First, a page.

Pre-COVID-19, children in the U.S. averaged 2 hours of screen time a day. When COVID-19 erupted, digital use skyrocketed as families began working and learning from home. Parents and kids found themselves increasingly relying on online platforms for communication of all sorts. Being isolated made social media more important for everyday life to feel connected and offset the isolation quarantine created. I know our use of devices and social media went up a lot since 2020.
The fairytale idea of social media is a good one. Social media can be a very good thing but often ends up being a very, very bad thing. In a perfect world, social media and children could go hand in hand. After all, social media has the potential to:
- Help kids make and maintain friendships.
- Share meaningful and creative content.
- Increase skills sets via writing, gaming, and podcasting.
- Increase diversity in their lives.
- Provide essential skillsets for a digitally driven workforce.
While social media has the potential to shape and influence children, it also has the potential to cause great harm. Social media and children’s mental health are intricately intertwined and can be damaged. From the physical dangers caused by devices to the emotional dangers of online vulnerability, there are a lot of reasons to be wary of mixing social media and children.
Devices Are Dangerous for Children’s Physical Health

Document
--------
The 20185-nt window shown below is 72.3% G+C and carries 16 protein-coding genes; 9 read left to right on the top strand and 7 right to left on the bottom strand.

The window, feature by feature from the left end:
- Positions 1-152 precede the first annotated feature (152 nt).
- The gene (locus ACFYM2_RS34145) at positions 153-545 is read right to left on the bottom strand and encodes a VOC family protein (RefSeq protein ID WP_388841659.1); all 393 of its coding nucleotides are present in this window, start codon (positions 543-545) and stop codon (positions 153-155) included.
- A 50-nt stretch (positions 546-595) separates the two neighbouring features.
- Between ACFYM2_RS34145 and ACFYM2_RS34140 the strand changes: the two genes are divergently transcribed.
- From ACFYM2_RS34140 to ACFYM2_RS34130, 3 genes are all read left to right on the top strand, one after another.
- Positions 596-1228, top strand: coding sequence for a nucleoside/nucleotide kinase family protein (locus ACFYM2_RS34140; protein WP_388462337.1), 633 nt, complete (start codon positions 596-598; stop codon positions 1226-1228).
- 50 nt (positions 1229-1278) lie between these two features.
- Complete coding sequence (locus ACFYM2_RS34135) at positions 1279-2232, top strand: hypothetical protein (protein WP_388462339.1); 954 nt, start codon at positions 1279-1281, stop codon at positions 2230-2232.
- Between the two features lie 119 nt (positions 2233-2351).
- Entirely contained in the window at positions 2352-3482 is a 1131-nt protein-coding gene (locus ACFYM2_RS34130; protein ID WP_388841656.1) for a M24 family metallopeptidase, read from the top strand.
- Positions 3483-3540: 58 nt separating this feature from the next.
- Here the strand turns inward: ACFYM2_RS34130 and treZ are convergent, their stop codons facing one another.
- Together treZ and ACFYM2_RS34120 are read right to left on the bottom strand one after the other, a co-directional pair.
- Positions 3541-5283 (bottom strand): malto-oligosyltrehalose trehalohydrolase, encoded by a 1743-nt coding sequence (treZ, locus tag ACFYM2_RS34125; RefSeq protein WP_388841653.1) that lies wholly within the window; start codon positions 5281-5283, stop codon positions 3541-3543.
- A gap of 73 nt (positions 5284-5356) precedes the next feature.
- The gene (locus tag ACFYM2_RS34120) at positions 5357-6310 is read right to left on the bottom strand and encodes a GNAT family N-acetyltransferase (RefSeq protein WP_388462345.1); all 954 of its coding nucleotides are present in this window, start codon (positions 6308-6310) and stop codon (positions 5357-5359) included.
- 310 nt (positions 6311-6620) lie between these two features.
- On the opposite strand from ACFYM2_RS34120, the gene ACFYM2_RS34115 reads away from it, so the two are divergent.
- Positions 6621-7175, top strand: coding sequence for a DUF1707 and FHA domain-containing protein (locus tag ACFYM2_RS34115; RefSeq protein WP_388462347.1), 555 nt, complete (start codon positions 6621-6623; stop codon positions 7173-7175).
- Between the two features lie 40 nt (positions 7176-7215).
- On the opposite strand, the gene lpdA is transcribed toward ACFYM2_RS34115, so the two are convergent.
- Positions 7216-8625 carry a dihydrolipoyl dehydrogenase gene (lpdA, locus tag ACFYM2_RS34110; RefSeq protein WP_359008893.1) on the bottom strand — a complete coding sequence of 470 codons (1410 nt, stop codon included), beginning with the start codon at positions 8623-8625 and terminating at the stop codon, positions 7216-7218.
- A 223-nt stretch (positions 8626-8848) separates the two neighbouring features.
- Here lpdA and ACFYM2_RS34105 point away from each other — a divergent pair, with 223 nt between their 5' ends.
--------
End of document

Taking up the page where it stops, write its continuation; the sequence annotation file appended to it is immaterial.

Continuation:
All electronic devices create an electromagnetic field or EMF. This means an amount of energy is emitted from all devices, including smartphones, computers, tablets, and more. Even our televisions, microwaves, and lamps emit EMFs. Our bodies also create electrical and biochemical activity. EMFs can interact with our bodies and have an adverse effect that may impact our health.
EMFs can influence the cells in our bodies by absorbing the energy and thermal heat given off by electronic devices, which can increase the free-radical production inside of our cells. Free radicals cause oxidative stress, damaging the cell membranes, impairing metabolic function, and ultimately altering our DNA! Children, who are still developing, are at an even higher risk than adults. Studies have linked EMFs to autism, ADHD, and obesity in children.
The blue light emitted from devices is known to have an effect on our circadian rhythm. This is the sleep/wake cycle we rely on to refresh and repair our bodies for each new day. Blue light interrupts our sleep cycle, which means our bodies don’t get the full rest they need. This can affect how our minds heal themselves at night and how our bodies repair themselves during our state of inactivity. Rest periods are especially important to children and adolescents who experience rapid changes in their bodies on a daily basis.